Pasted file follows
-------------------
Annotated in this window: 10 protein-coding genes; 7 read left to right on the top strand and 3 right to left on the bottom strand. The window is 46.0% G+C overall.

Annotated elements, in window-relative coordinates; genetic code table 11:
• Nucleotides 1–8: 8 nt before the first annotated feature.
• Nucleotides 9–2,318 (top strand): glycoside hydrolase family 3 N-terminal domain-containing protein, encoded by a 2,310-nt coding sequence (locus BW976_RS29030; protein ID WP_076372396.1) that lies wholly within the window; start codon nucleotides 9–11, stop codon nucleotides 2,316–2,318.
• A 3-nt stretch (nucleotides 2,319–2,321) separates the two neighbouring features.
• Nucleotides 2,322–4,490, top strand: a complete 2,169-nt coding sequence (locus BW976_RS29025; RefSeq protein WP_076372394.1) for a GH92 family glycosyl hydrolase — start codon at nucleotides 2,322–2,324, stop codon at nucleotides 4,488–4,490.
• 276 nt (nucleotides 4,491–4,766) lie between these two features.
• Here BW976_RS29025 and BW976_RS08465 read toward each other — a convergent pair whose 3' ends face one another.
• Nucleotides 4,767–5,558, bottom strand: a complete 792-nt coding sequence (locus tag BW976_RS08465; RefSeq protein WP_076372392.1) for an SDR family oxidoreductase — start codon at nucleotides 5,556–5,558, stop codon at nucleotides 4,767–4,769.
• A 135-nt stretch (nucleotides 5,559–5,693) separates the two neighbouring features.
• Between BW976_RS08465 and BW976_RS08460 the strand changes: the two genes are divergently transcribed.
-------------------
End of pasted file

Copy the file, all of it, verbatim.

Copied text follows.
Annotated in this window: 10 protein-coding genes; 7 read left to right on the top strand and 3 right to left on the bottom strand. The window is 46.0% G+C overall.

Annotated elements, in window-relative coordinates; genetic code table 11:
• Nucleotides 1–8: 8 nt before the first annotated feature.
• Nucleotides 9–2,318 (top strand): glycoside hydrolase family 3 N-terminal domain-containing protein, encoded by a 2,310-nt coding sequence (locus BW976_RS29030; protein ID WP_076372396.1) that lies wholly within the window; start codon nucleotides 9–11, stop codon nucleotides 2,316–2,318.
• A 3-nt stretch (nucleotides 2,319–2,321) separates the two neighbouring features.
• Nucleotides 2,322–4,490, top strand: a complete 2,169-nt coding sequence (locus BW976_RS29025; RefSeq protein WP_076372394.1) for a GH92 family glycosyl hydrolase — start codon at nucleotides 2,322–2,324, stop codon at nucleotides 4,488–4,490.
• 276 nt (nucleotides 4,491–4,766) lie between these two features.
• Here BW976_RS29025 and BW976_RS08465 read toward each other — a convergent pair whose 3' ends face one another.
• Nucleotides 4,767–5,558, bottom strand: a complete 792-nt coding sequence (locus tag BW976_RS08465; RefSeq protein WP_076372392.1) for an SDR family oxidoreductase — start codon at nucleotides 5,556–5,558, stop codon at nucleotides 4,767–4,769.
• A 135-nt stretch (nucleotides 5,559–5,693) separates the two neighbouring features.
• Between BW976_RS08465 and BW976_RS08460 the strand changes: the two genes are divergently transcribed.